By Marc Caputo
The Miami Herald
April 8, 2013
Liberals and left-leaning immigration groups have increasingly grown concerned with Rubio over the past few weeks. The Republican has enjoyed favorable coverage on TV and magazines like Time. And he looks like he’s getting his way.
Activists buzzed with alarm on Easter Sunday when Rubio issued a press statement noting there’s “no agreement on immigration legislation yet.’’
It was perhaps the most common-sense statement of the day. But it became the grist of news stories, blogs and misrepresentations.
Rubio also called for a deliberate and open hearing process in the Senate.
That understandably riled advocates. When a politician calls for a deliberate and open debate in a do-nothing Senate after months of secret meetings, it’s going to raise hackles.
His statement therefore ran head-first into an emerging narrative in the DC press and blogosphere. The questions about Rubio building himself “exit ramps” and ways out of the deal boiled over.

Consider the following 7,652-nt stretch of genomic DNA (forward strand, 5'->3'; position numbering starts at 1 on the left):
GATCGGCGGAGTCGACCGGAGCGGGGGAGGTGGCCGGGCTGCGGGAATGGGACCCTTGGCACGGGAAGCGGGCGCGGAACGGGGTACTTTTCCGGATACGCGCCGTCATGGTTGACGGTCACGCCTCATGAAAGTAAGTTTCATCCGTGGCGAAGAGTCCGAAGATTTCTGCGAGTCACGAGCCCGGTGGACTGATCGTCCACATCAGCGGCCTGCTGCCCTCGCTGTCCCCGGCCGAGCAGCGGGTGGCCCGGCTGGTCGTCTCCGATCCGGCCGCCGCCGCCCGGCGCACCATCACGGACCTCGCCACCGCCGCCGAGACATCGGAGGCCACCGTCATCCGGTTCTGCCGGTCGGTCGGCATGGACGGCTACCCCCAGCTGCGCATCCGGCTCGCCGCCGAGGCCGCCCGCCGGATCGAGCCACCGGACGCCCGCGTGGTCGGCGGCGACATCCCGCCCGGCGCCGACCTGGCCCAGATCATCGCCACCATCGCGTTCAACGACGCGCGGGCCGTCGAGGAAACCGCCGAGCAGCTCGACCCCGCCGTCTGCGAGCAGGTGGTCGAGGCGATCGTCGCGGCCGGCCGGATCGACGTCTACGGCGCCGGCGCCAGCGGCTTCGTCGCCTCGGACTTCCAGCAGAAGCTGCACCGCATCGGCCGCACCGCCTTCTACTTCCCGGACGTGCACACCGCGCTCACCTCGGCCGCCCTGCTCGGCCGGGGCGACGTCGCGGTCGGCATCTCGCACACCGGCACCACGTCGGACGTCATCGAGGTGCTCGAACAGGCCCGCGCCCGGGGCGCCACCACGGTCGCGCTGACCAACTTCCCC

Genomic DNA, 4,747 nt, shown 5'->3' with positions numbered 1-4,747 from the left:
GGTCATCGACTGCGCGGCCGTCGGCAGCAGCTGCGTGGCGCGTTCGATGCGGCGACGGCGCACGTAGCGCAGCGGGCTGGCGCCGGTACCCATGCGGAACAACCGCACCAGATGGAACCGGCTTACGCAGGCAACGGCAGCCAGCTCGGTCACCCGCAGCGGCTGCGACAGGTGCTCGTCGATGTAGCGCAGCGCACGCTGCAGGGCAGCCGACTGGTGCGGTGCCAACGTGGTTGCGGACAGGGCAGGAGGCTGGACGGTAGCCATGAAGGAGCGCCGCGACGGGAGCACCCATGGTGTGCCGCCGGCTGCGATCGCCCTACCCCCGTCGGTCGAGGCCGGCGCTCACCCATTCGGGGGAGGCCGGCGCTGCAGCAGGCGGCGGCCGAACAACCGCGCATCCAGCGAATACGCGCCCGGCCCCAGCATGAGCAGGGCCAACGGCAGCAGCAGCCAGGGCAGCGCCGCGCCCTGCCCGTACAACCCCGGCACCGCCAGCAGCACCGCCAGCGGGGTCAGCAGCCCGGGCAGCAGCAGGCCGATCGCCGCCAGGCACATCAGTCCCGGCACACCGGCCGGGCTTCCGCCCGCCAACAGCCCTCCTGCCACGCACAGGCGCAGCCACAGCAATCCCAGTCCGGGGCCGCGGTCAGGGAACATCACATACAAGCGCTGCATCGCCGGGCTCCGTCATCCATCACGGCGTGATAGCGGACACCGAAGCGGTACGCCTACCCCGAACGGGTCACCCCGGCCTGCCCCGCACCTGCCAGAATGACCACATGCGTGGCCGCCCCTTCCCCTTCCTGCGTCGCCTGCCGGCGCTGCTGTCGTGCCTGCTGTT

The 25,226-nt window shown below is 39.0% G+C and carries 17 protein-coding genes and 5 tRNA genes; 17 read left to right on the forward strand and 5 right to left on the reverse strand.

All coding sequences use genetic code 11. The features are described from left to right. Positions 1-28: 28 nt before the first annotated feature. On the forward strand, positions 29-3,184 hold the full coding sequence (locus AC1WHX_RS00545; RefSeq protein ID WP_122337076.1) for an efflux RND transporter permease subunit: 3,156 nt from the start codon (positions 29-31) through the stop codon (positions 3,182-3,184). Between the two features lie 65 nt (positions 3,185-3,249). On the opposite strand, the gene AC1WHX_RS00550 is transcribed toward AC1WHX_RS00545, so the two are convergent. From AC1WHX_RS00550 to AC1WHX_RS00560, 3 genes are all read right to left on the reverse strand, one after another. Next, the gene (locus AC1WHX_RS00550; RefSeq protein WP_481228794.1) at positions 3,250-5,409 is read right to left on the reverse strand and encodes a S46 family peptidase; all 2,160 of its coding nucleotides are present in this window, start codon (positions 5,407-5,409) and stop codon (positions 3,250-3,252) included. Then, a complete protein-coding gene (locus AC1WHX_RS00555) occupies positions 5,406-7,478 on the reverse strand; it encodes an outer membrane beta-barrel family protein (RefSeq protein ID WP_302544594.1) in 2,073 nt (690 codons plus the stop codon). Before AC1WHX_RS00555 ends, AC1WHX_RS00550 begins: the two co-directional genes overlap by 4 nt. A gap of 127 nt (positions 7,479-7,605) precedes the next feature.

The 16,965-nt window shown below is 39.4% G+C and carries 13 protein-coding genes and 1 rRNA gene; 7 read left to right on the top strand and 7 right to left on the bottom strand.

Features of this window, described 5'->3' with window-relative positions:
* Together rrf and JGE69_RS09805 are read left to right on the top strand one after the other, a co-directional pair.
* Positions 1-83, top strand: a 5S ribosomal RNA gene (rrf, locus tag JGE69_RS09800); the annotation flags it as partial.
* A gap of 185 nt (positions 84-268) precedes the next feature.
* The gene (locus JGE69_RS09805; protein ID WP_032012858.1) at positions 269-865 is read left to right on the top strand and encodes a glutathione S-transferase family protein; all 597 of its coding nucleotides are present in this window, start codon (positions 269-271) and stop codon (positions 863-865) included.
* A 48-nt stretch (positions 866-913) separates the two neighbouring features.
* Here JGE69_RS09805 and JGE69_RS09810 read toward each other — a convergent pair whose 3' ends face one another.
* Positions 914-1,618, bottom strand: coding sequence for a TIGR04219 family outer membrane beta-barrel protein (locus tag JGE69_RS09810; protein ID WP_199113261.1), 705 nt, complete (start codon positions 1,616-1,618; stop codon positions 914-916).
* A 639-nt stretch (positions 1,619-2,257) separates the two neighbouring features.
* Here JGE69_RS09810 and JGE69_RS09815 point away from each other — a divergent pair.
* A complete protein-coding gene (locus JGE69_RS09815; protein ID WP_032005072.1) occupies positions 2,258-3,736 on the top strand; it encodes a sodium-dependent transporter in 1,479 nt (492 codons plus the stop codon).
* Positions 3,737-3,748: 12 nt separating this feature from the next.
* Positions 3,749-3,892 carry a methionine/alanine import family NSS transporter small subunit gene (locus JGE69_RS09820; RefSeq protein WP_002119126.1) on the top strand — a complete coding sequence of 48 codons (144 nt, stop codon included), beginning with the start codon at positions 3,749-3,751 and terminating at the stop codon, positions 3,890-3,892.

The reports gave short shrift to the fact that Rubio built in those exits from the start. He has said from the beginning that he wouldn’t back final legislation that failed to adequately address border-security, a guest-worker permit program and the future flow of immigrants.
When he was Florida House speaker, Rubio repeatedly showed he was willing to buck the common wisdom and walk away from major deals — notably property-tax cuts — if they didn’t meet his standards.
There’s also a belief that Rubio is skittish and scared of the right wing. That’s tough to see. He has a hard right voting record in Congress (He was one of seven senators to get a perfect score in 2012 from the American Conservative Union). And the 2016 presidential campaign is many political lifetimes away, and there’s no guarantee Rubio will run for the White House.
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